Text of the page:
Reinforcing her conviction that the two dramatists deserve to be considered together, Perloff begins by offering their Jewish heritage (which she) as an explanation for their mutual shares preoccupation with identity, threat, memory, loss and what she calls “a passion for the word “. She goes on to provide textual exegesis of a particular kind, born of a common set of intellectual preoccupations that underpin the collaboration between director and writer. Directing, as Perloff conceives of it, “is an iterative process in which a script slowly reveals itself on stage through rigorous examination and the freedom to play and fail until solutions are reached which feel true to the spirit of the text”. The question is therefore: “How does a director uncover the laws governing the unique and mysterious world of a given play?”. These “laws” or “rules of play” are the operating principles within a work that will allow it to generate a theatrical event; they are discovered in rehearsal and realized in performance. They are not universal and they shift with the shifting times, sometimes fundamentally. Stoppard, for instance, has said of Pinter that “he changed the ground rules” so you could no longer necessarily believe what a character might say, even on the most mundane level.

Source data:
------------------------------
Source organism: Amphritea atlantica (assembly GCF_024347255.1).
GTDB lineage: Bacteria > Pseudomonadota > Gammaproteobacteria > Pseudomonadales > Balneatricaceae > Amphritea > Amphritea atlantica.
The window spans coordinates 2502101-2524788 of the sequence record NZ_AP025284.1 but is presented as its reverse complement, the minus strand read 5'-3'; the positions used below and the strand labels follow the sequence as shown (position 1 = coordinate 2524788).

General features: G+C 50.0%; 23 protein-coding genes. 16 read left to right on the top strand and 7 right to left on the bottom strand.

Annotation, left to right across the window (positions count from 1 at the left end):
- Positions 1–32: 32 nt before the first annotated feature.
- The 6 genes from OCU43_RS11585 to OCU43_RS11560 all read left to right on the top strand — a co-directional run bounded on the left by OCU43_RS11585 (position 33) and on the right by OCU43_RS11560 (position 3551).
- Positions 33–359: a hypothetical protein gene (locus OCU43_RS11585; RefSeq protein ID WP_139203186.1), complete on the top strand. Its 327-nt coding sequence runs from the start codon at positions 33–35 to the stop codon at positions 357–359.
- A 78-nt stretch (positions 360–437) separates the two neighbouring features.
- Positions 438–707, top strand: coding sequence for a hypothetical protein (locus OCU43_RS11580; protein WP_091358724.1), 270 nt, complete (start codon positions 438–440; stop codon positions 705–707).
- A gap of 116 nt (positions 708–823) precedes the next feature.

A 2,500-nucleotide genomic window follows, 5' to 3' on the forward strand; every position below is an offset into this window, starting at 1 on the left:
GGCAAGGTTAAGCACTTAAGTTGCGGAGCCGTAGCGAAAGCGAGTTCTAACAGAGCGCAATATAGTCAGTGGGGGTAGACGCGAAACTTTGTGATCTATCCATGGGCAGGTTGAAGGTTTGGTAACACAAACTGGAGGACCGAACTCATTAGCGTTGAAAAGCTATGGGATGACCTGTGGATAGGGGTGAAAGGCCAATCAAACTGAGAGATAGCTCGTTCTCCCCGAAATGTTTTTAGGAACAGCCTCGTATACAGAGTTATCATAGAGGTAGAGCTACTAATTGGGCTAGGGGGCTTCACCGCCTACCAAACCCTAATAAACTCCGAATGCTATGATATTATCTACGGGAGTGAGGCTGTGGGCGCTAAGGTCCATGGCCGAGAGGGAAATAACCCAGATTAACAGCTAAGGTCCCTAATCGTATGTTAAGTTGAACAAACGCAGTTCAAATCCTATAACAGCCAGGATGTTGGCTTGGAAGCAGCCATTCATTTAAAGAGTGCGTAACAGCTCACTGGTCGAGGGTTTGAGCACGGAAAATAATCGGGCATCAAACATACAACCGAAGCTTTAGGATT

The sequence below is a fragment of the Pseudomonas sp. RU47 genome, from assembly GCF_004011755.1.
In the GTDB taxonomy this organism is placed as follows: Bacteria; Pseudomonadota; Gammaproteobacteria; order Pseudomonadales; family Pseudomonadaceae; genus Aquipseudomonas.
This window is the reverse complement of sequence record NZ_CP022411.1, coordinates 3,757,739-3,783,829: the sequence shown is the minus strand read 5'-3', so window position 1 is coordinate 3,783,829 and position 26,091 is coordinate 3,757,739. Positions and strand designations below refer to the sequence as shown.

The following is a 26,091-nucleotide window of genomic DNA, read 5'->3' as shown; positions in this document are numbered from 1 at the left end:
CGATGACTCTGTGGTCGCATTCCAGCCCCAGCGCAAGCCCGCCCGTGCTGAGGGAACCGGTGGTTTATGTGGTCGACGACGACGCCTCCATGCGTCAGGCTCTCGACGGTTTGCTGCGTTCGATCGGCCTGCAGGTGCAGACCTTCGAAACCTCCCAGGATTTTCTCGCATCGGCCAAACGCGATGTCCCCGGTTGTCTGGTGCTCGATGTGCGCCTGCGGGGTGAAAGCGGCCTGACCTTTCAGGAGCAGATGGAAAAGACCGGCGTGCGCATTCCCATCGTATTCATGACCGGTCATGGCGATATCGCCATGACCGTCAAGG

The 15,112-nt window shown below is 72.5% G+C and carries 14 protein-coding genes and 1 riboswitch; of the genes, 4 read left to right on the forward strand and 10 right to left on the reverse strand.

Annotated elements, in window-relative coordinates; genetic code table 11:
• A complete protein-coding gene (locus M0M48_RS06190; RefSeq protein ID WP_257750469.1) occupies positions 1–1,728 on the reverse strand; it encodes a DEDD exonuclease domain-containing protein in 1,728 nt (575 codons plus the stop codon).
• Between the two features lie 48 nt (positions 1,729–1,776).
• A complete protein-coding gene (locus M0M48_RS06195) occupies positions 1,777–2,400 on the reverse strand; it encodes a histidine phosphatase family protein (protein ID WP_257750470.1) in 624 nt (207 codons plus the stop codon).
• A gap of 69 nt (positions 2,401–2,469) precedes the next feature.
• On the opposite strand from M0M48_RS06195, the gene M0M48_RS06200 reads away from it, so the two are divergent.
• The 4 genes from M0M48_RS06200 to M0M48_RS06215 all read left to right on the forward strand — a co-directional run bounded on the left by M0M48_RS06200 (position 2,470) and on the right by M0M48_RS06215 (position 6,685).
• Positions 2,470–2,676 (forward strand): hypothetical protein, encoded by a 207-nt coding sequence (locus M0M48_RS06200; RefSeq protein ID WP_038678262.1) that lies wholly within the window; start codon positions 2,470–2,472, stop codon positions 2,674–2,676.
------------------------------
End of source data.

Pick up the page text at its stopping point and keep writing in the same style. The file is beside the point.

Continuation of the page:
With a nod to Clive Barker’s classic Theater Games (1977), Perloff connects her concept of “rules of play” with theater as a competitive enterprise, the very word “play” being comfortably ambiguous. Theatrical rules are similar to those governing games in that they are prescriptive but have no preordained outcome. They may sometimes seem, to those brought up in other theatrical traditions – predominantly realist – to be counterintuitive. Perloff repeatedly makes the point that neither dramatist constructs linear narratives. Pinter is cited as telling actors to “let go of one scene, and begin clean with the next scene”. Considering, this “rule of play” does challenge the beloved assumption of many actors that a play offers an overall route map, each character embarking on an individual “journey” that will ultimately take the form of an “arc of experience”. For Perloff it is unpredictability that keeps the play going. Like Pinter, Stoppard “is always more interested in surprise than in sentiment”.